Cracker Barrel Old Country Store, Inc. (CBRL) is a combination restaurant and gift shop with a southern comfort focus that can be found at many major intersections along the Eisenhower Interstate Highway System. The stock closed May at $157.09, down 1.7% year to date and 10.9% above its 52-week low of $141.63 set on Sept. 18. The stock is also in correction territory at 15.5% below its all-time intraday high of $186.00 set on Nov. 29.
Analysts expect Cracker Barrel to post earnings per share of $2.05 when it reports earnings before the opening bell on Tuesday, June 4. The stock has a market-neutral P/E ratio of 18.06 and a favorable dividend yield of 3.18%, according to Macrotrends. The stronger economy likely has more drivers on the road, and it seems to me that the parking lots are almost always full. This suggests that same-store sales should be solid. Recent changes to its menu and new store openings are also positives. On the other side of the coin, increased wages and rising costs of goods sold should pinch margins.
The daily chart for Cracker Barrel
The daily chart for Cracker Barrel shows the 15.5% correction from its Nov. 29 high of $186.00 and its rebound of 10.9% from its Sept. 18 low of $141.63. The close of $159.86 on Dec. 31 was an important input to my proprietary analytics, and its semiannual and annual risky levels are $173.58 and $191.70, respectively. The March 29 close of $161.61 was an input to my analytics, and its quarterly pivot at $159.16 has been the pre-earnings pivot or magnet. The close of $157.09 on May 31 was the input that resulted in its monthly risky level for June at $168.33.
The weekly chart for Cracker Barrel
The weekly chart for Cracker Barrel is negative, with the stock below its five-week modified moving average of $162.19. The stock is above its 200-week simple moving average, or "reversion to the mean," at $150.28. The 12 x 3 x 3 weekly slow stochastic reading is projected to end this week declining to 56.84, down from 62.35 on May 31.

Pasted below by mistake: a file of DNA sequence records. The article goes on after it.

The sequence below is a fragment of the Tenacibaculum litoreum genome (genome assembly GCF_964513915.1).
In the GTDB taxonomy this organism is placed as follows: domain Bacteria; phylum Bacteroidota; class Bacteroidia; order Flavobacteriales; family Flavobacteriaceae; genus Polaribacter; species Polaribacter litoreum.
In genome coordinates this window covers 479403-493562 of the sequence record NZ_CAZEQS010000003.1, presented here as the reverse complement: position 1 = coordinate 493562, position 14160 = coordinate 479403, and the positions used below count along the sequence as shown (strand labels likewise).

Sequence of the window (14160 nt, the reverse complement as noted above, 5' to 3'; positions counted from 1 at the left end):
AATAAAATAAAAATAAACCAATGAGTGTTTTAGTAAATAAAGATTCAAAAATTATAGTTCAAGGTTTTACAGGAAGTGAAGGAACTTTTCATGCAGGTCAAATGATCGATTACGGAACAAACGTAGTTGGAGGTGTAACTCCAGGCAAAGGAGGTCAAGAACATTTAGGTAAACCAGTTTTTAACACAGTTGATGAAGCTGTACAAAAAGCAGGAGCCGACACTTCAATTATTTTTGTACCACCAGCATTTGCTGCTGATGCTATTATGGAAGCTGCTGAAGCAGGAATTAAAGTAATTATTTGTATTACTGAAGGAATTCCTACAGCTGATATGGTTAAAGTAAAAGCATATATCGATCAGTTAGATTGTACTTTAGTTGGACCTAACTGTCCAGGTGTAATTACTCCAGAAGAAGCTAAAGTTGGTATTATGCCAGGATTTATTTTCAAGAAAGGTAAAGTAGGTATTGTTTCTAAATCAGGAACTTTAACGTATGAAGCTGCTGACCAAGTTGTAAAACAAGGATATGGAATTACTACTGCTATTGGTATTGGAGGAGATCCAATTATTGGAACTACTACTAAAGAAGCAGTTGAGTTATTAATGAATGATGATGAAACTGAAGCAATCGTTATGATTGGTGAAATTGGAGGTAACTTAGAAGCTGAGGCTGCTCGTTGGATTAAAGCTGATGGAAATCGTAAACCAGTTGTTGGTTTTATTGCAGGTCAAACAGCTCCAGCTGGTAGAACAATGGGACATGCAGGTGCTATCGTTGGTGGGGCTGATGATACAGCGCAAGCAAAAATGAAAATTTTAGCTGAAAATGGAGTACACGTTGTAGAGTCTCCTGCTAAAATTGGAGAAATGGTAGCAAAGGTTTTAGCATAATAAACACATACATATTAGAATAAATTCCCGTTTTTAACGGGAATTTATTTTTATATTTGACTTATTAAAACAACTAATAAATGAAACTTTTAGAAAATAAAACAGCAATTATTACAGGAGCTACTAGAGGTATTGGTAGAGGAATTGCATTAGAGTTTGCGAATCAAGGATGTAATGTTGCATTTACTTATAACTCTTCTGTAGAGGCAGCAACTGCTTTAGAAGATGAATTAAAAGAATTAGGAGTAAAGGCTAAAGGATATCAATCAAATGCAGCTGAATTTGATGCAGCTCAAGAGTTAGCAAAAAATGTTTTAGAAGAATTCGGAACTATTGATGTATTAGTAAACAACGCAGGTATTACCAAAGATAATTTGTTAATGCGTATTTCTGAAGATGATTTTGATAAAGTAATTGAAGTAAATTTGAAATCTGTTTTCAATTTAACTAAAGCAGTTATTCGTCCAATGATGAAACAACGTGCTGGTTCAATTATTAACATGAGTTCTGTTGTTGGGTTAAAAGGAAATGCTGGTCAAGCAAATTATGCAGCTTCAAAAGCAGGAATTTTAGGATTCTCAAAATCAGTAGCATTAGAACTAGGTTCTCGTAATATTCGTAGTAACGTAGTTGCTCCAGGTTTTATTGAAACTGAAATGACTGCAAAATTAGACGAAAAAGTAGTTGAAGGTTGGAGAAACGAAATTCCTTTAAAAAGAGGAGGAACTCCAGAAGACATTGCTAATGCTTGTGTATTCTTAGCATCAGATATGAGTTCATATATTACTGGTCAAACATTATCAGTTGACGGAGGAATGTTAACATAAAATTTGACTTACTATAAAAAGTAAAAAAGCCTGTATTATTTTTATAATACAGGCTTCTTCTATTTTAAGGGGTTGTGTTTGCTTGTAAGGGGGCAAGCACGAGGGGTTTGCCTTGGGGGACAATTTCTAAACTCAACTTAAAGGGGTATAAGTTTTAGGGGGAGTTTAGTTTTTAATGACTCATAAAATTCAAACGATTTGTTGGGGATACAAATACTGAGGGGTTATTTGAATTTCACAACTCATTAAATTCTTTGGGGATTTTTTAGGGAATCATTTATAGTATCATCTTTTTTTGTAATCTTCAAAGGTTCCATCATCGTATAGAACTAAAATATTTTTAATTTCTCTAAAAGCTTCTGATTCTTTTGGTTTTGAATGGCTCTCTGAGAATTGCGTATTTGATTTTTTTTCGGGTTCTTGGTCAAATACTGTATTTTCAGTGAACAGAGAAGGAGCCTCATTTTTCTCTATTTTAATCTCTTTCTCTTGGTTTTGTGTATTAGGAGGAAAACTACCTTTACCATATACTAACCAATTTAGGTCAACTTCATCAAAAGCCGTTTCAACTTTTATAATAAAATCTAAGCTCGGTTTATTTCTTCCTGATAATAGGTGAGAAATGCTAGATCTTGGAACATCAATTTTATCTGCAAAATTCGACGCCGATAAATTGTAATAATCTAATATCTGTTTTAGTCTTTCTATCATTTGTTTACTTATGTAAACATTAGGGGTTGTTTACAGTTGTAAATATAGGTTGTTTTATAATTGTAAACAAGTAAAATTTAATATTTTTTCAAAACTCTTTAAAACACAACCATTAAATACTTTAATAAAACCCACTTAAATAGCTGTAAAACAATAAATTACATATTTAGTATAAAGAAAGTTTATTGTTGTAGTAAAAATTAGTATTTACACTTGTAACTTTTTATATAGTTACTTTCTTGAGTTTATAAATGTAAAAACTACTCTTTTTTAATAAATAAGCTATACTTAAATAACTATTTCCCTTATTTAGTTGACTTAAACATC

Trading strategy: Buy Cracker Barrel shares on weakness to the 200-day simple moving average at $150.28 and reduce holdings on strength to its monthly and semiannual risky levels at $168.33 and $173.58, respectively. Its quarterly pivot remains at $159.16 as a magnet.
How to use my value levels and risky levels: Value levels and risky levels are based upon the last nine weekly, monthly, quarterly, semiannual, and annual closes. The first set of levels was based upon the closes on Dec. 31. The original semiannual and annual levels remain in play. The weekly level changes each week; the monthly level was changed at the end of each month. The close on May 31 established the monthly risky level for June. The quarterly level was changed at the end of March.
My theory is that nine years of volatility between closes are enough to assume that all possible bullish or bearish events for the stock are factored in. To capture share price volatility, investors should buy shares on weakness to a value level and reduce holdings on strength to a risky level. A pivot is a value level or risky level that was violated within its time horizon. Pivots act as magnets that have a high probability of being tested again before their time horizon expires.
Disclosure: The author has no positions in any stocks mentioned and no plans to initiate any positions within the next 72 hours.